So where’s the line? How does an artist achieve something like this instead of…say…Luc Besson’s THE MESSENGER?
Interestingly, I don’t think it comes down to whether one believes in the icon or not. While faith in a being can help one find the inspiration to create a glowing portrayal, it could also drive one to be dishonest. When one believes, one overlooks flaws and inconsistencies. Therefore, creating a piece of art inspired by an idol runs the risk of blind praise.
Likewise, I don’t think that the artist can be completely void of belief on some level. What makes the inspiration so special – so inspiring – has to come through in the art. While Dreyer claims that he made a film about Joan of Arc by dumb luck, I have to believe that he found some part about the 19-year-old Frenchwoman’s story compelling. Had he not, he wouldn’t have been so driven to tell it in such a fascinating and intense manner.
Watching JOAN OF ARC eighty-five years after its release, I was deeply shaken by how amazingly well it has held up and struck with thoughts of faith.
I was raised Catholic, and while I haven’t exactly “practised” in quite some time, it’s still a part of where I came from. (Sidebar: I always get visions of playing piano scales when I hear the term “practising” in regards to religion) I stuck with it into my early twenties because of the way faith was taught to me. It was never taught to me as something to be driven into others, or something that one wore as a badge of honour. What I took from everything I was taught was that it was something personal, something that could be drawn upon, and something that might occasionally be tested. happily, everyone’s tests are different, and none of mine involved a post and a box of matches.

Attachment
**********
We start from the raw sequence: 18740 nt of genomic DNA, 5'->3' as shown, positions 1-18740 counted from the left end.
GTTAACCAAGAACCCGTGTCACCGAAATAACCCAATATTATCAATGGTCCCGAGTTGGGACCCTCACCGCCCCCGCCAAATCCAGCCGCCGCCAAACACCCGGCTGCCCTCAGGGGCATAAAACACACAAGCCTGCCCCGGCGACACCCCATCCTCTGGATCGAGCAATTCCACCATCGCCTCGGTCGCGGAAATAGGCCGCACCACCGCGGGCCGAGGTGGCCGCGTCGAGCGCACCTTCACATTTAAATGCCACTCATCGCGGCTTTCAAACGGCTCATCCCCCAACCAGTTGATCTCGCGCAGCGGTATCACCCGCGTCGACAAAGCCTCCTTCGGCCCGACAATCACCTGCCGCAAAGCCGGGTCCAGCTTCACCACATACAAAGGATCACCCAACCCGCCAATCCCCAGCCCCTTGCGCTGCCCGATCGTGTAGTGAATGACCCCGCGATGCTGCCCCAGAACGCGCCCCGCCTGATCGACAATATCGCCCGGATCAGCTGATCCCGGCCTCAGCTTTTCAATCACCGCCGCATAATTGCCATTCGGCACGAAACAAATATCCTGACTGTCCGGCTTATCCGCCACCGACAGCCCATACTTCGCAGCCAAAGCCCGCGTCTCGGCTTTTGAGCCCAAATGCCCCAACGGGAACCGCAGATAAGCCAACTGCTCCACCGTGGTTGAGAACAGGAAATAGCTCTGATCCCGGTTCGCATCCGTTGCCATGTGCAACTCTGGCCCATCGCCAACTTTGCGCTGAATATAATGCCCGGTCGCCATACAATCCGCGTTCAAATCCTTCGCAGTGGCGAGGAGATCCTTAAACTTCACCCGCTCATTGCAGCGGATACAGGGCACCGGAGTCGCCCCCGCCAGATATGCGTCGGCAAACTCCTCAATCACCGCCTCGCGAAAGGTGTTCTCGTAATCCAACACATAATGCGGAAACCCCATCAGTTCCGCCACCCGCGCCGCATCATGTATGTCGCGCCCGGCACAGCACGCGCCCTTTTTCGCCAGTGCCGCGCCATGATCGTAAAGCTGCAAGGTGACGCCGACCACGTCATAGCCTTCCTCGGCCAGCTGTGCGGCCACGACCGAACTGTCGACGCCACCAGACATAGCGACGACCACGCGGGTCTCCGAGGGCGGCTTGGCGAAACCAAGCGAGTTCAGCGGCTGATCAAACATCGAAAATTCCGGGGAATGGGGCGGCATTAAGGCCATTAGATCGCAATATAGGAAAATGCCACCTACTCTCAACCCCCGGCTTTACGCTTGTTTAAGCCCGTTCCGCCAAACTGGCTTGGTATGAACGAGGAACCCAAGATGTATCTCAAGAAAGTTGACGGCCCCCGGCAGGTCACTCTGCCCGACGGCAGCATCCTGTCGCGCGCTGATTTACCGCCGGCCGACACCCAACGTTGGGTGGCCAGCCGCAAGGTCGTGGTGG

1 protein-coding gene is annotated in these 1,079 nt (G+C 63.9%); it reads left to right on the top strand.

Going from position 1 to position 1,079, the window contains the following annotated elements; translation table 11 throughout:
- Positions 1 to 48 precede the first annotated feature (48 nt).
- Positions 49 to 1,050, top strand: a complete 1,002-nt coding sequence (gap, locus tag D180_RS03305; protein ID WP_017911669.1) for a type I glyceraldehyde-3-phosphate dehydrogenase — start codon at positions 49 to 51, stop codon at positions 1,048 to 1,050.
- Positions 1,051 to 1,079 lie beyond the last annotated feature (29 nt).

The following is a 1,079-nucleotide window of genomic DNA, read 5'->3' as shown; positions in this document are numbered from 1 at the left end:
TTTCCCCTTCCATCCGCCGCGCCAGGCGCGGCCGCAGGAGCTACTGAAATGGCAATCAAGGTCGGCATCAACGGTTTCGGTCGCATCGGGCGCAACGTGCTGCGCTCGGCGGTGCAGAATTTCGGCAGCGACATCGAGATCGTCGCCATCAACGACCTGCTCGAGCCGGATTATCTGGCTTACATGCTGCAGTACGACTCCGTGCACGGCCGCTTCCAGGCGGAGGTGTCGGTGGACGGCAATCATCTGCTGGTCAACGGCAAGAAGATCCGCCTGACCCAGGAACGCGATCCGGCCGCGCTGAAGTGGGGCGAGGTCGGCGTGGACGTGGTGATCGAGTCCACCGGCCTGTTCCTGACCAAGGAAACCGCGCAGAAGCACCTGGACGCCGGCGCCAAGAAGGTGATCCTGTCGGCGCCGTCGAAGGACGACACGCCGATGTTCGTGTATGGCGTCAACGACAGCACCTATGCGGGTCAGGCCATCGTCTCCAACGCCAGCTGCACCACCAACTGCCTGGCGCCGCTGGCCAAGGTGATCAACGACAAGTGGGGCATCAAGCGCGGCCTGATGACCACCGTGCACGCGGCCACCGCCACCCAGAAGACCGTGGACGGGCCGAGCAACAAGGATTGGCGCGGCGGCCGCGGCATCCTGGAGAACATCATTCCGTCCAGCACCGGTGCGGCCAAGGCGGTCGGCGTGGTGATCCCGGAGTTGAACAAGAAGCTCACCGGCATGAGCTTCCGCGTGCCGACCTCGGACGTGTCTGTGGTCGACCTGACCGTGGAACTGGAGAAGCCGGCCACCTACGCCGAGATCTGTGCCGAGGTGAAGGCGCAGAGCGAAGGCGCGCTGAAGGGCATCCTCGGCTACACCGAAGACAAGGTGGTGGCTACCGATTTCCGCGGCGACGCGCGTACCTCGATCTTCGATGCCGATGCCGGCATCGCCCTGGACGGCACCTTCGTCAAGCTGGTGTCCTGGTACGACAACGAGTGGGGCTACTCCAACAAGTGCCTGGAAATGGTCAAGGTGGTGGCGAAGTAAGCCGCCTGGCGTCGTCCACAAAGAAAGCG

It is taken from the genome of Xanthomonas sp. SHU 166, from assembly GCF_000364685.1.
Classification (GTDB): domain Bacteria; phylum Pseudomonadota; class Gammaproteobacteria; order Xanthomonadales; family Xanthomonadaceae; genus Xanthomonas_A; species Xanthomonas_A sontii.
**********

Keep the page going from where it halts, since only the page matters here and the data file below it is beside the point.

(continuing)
I’m pretty sure that Carl Theodor Dreyer was not a Catholic, which might have worked in his favour in portraying the theme of faith in THE PASSION OF JOAN OF ARC. Through the ages, faith has been contorted and dishonoured time after time. Worse yet, it has often been dropped at the first sign of trouble. Looking back at such regard for faith, perhaps Dreyer understood that zeroing in on Joan’s faith would make the best statement on the subject.
It ultimately works much better than if he’d tried to reaffirm his own – what’s more, his musings on the faith allow his audience to learn something about their own.
I intend to post my entries on the final Tuesday of every month. If you are participating, drop me an email (ryanatthematineedotca) when your post is up and I’ll make sure to link to your entry.
Here’s the round-up for February…
Andrew Robinson watched M
Will watched Aguirre, the Wrath of God
Allison watched They Shoot Horses, Don’t They?
SDG watched The French Connection
Steven Flores watched Mona Lisa
Dan Heaton watched The King of New York
We have a new participant! Amir watched Modern Romance
Courtney watched Le Samourai
Andy Hart watched Modern Times
The Snowflake has fallen! Bob Turnbull watched Saturday Night Fever and Grease
Andy Buckle watched Ordet